Dream Track Nation isn’t quite a dream come true
One of the harshest criticisms any gamer can level at a game is “the level design stinks!” The best games answer those armchair designers with the ability to use their tools and see what they can do. Some of the greatest games, particularly in the first-person shooter category, stemmed from those home-grown efforts. Dream Track Nation also allows you to create your own tracks, and gives you a good set to try, but falls over itself a few times in an attempt to be great.
Spread across three areas, Dream Track Nation‘s 60 built-in levels range from simple blast-throughs to maddeningly puzzling. Obstacles like wooden boxes require you to build up enough speed. Other times, you’ll have to brake and make sure you don’t miss a small tunnel. Levels move up, down, and all around. As you undoubtedly take air, you can use some fine tilt controls (or on-screen buttons if you prefer) to do flips, helping your time score along. But not all is perfect, as you’ll soon find out.
The two modes change the goal. One of them is a simple beat-the-clock mode, while the other is trying to capture stars. Both are fun, but the star-catching mode adds a unique twist in that some of the stars aren’t easily captured by simply driving straight through a course. Often they’re on a platform you’ll need to gain enough momentum to reach. Some of them are so clever as to require you to reverse from the starting line to find them.
Navigating the courses is really easy to get into, as the controls are simple, but allow you to add your own finesse. Learning how to go around a loop while tilting your car to move more efficiently or add an extra flip can mean the difference between success and failure.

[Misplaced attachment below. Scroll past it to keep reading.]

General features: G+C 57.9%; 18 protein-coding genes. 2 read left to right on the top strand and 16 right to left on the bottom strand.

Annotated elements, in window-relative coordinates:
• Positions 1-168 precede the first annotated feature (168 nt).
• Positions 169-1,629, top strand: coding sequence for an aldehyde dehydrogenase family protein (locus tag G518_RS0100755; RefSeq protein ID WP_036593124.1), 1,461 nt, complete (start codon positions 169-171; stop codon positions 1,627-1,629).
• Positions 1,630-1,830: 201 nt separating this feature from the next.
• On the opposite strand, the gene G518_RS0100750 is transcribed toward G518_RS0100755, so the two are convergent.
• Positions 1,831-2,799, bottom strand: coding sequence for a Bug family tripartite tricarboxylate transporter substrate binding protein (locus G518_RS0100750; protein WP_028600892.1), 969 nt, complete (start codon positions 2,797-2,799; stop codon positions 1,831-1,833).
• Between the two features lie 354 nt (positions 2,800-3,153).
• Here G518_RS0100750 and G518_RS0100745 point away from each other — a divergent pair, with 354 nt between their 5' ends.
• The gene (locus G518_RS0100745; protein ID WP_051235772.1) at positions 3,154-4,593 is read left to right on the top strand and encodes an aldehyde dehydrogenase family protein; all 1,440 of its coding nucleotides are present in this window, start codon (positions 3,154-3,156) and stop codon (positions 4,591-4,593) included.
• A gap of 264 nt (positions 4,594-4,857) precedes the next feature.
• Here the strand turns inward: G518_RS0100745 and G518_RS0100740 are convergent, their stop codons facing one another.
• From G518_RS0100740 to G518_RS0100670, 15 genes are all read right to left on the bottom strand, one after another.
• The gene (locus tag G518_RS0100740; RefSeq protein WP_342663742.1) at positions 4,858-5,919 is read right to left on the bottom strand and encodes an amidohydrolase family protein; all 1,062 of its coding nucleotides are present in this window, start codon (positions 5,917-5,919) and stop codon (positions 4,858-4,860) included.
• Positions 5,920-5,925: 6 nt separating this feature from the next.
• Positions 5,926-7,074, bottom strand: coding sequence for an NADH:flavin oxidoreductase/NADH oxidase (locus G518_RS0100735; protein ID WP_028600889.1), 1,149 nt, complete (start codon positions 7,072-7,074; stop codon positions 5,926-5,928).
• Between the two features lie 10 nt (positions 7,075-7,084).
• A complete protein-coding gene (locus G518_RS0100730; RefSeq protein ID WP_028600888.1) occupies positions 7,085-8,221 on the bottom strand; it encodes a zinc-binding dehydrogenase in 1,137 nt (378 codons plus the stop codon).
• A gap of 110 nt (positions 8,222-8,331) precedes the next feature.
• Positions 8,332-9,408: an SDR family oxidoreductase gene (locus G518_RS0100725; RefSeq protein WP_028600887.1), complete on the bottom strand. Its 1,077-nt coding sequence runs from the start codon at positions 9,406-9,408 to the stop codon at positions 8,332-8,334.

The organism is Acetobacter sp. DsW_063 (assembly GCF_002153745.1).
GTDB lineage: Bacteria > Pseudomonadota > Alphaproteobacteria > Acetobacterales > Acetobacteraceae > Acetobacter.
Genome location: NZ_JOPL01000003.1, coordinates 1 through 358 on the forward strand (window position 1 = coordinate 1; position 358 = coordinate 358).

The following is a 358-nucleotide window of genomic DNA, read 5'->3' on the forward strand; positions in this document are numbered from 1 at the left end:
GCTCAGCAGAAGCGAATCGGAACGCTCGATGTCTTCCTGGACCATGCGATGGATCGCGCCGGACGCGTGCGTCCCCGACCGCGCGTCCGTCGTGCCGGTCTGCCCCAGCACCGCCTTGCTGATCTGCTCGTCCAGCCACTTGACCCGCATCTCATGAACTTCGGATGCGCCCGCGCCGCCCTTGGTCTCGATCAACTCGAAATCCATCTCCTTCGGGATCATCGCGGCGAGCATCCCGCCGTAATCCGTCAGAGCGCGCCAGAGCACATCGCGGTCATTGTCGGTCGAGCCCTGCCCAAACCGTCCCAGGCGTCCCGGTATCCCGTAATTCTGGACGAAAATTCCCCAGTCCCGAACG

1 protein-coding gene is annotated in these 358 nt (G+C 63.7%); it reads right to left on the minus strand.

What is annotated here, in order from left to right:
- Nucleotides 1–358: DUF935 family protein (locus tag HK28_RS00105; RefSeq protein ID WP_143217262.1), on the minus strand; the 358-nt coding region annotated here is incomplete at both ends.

Along the way, you’ll unlock multiple cars, each with different attributes. The best ones are the speedier ones, some of which are absolutely necessary for later levels. The graphics aren’t anything particularly fancy, but have a nice style to them, and create a myriad of track designs from very little. The sound is bopping and definitely does a good job of complimenting the action.
The biggest feature is the level designer, which gives you all the tools to create a level as complex as you’d like. You can add background elements, power-ups, ramps, loops, and more. However, everything is so small and fiddly on the iPhone that it’s almost impossible to create anything of substance. This problem is alleviated substantially on the iPad, but it’s definitely an annoyance on its smaller sibling. It’s also a bit frustrating that there’s no tutorial, so you’re set loose to figure out how to add, rotate, or change your course.
And that isn’t the only annoyance in Dream Track Nation, as the game has a few bugs ranging from small to quite large. After earning the first unlockable car, for instance, Dream Track Nation reset itself and changed form the star mode to the time trial mode. The time trial is normally unlocked after completing the star collect mode, but wouldn’t let me play it until I uninstalled and reinstalled the app.
The level design, particularly in the early and later levels, is not great. The earliest levels can be completed without any thought, while later levels either require near-superhuman precision to avoid pits, or force you to replay earlier levels to earn just the right car to finish the job. The over-reliance on this tactic, as well as power-ups like floating or extra-large jumps, creates some frustratingly cheap levels later in the game.
Dream Track Nation could be something great, but ends up being something that’s merely okay. On paper, it’s got everything you’d want in a custom racer. But there are too many rough edges to give it the fullest, heartiest recommendation.